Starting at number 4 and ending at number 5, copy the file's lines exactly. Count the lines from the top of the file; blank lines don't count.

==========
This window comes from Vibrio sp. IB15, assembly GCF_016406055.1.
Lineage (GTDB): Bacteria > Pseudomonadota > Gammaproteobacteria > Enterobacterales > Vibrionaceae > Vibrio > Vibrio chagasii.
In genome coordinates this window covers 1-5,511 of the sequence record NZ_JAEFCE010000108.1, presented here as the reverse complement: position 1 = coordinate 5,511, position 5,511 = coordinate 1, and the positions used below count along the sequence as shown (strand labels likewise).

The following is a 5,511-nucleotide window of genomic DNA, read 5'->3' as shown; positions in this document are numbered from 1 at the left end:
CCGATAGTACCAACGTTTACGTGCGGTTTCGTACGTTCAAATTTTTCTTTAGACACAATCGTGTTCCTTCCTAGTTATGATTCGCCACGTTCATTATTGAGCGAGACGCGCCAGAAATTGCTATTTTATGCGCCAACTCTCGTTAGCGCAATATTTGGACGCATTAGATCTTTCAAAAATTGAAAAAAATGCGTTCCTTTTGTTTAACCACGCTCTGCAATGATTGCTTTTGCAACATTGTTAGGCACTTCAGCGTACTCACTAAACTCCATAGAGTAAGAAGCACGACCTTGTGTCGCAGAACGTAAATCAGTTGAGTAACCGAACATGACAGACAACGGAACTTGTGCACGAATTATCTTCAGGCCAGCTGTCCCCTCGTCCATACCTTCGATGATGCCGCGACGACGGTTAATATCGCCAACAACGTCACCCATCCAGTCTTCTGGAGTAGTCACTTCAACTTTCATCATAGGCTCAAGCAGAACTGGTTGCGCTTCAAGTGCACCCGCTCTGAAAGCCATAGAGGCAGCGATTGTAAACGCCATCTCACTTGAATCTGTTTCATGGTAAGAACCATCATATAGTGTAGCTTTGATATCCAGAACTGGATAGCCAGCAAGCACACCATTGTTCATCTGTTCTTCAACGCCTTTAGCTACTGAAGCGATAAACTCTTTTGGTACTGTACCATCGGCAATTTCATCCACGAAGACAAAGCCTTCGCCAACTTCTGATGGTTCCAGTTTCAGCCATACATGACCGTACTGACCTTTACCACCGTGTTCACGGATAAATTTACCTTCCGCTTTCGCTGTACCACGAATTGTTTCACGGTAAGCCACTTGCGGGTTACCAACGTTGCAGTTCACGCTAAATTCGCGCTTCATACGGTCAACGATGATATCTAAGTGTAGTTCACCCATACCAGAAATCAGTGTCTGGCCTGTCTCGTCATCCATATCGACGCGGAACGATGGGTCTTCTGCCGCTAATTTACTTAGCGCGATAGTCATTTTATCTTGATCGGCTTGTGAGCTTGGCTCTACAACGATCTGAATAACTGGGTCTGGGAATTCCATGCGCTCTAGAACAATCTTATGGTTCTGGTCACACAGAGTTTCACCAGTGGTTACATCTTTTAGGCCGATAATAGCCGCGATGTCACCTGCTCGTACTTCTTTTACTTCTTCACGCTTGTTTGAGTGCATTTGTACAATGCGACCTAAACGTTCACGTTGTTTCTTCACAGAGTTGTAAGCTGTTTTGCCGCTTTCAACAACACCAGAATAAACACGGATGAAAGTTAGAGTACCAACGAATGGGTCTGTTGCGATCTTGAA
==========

The following is a 5,511-nucleotide window of genomic DNA, read 5'->3' as shown; positions in this document are numbered from 1 at the left end:
CCGATAGTACCAACGTTTACGTGCGGTTTCGTACGTTCAAATTTTTCTTTAGACACAATCGTGTTCCTTCCTAGTTATGATTCGCCACGTTCATTATTGAGCGAGACGCGCCAGAAATTGCTATTTTATGCGCCAACTCTCGTTAGCGCAATATTTGGACGCATTAGATCTTTCAAAAATTGAAAAAAATGCGTTCCTTTTGTTTAACCACGCTCTGCAATGATTGCTTTTGCAACATTGTTAGGCACTTCAGCGTACTCACTAAACTCCATAGAGTAAGAAGCACGACCTTGTGTCGCAGAACGTAAATCAGTTGAGTAACCGAACATGACAGACAACGGAACTTGTGCACGAATTATCTTCAGGCCAGCTGTCCCCTCGTCCATACCTTCGATGATGCCGCGACGACGGTTAATATCGCCAACAACGTCACCCATCCAGTCTTCTGGAGTAGTCACTTCAACTTTCATCATAGGCTCAAGCAGAACTGGTTGCGCTTCAAGTGCACCCGCTCTGAAAGCCATAGAGGCAGCGATTGTAAACGCCATCTCACTTGAATCTGTTTCATGGTAAGAACCATCATATAGTGTAGCTTTGATATCCAGAACTGGATAGCCAGCAAGCACACCATTGTTCATCTGTTCTTCAACGCCTTTAGCTACTGAAGCGATAAACTCTTTTGGTACTGTACCATCGGCAATTTCATCCACGAAGACAAAGCCTTCGCCAACTTCTGATGGTTCCAGTTTCAGCCATACATGACCGTACTGACCTTTACCACCGTGTTCACGGATAAATTTACCTTCCGCTTTCGCTGTACCACGAATTGTTTCACGGTAAGCCACTTGCGGGTTACCAACGTTGCAGTTCACGCTAAATTCGCGCTTCATACGGTCAACGATGATATCTAAGTGTAGTTCACCCATACCAGAAATCAGTGTCTGGCCTGTCTCGTCATCCATATCGACGCGGAACGATGGGTCTTCTGCCGCTAATTTACTTAGCGCGATAGTCATTTTATCTTGATCGGCTTGTGAGCTTGGCTCTACAACGATCTGAATAACTGGGTCTGGGAATTCCATGCGCTCTAGAACAATCTTATGGTTCTGGTCACACAGAGTTTCACCAGTGGTTACATCTTTTAGGCCGATAATAGCCGCGATGTCACCTGCTCGTACTTCTTTTACTTCTTCACGCTTGTTTGAGTGCATTTGTACAATGCGACCTAAACGTTCACGTTGTTTCTTCACAGAGTTGTAAGCTGTTTTGCCGCTTTCAACAACACCAGAATAAACACGGATGAAAGTTAGAGTACCAACGAATGGGTCTGTTGCGATCTTGAA